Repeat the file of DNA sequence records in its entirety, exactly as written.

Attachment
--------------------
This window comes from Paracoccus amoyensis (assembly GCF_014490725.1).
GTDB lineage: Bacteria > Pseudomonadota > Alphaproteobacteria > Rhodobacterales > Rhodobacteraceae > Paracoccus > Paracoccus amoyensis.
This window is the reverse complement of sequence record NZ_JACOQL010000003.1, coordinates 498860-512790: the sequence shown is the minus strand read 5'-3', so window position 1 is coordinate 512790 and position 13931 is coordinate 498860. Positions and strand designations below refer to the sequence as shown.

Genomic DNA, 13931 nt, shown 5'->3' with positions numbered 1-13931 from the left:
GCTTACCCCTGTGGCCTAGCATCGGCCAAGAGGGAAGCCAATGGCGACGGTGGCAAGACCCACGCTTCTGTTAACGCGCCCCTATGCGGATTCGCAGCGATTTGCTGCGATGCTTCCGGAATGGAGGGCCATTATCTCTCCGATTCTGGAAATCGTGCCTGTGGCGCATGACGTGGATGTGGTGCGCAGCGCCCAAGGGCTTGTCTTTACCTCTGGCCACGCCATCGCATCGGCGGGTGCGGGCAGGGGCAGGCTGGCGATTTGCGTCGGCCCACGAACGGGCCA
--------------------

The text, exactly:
This window comes from Paracoccus amoyensis (assembly GCF_014490725.1).
GTDB lineage: Bacteria > Pseudomonadota > Alphaproteobacteria > Rhodobacterales > Rhodobacteraceae > Paracoccus > Paracoccus amoyensis.
This window is the reverse complement of sequence record NZ_JACOQL010000003.1, coordinates 498860-512790: the sequence shown is the minus strand read 5'-3', so window position 1 is coordinate 512790 and position 13931 is coordinate 498860. Positions and strand designations below refer to the sequence as shown.

Genomic DNA, 13931 nt, shown 5'->3' with positions numbered 1-13931 from the left:
GCTTACCCCTGTGGCCTAGCATCGGCCAAGAGGGAAGCCAATGGCGACGGTGGCAAGACCCACGCTTCTGTTAACGCGCCCCTATGCGGATTCGCAGCGATTTGCTGCGATGCTTCCGGAATGGAGGGCCATTATCTCTCCGATTCTGGAAATCGTGCCTGTGGCGCATGACGTGGATGTGGTGCGCAGCGCCCAAGGGCTTGTCTTTACCTCTGGCCACGCCATCGCATCGGCGGGTGCGGGCAGGGGCAGGCTGGCGATTTGCGTCGGCCCACGAACGGGCCA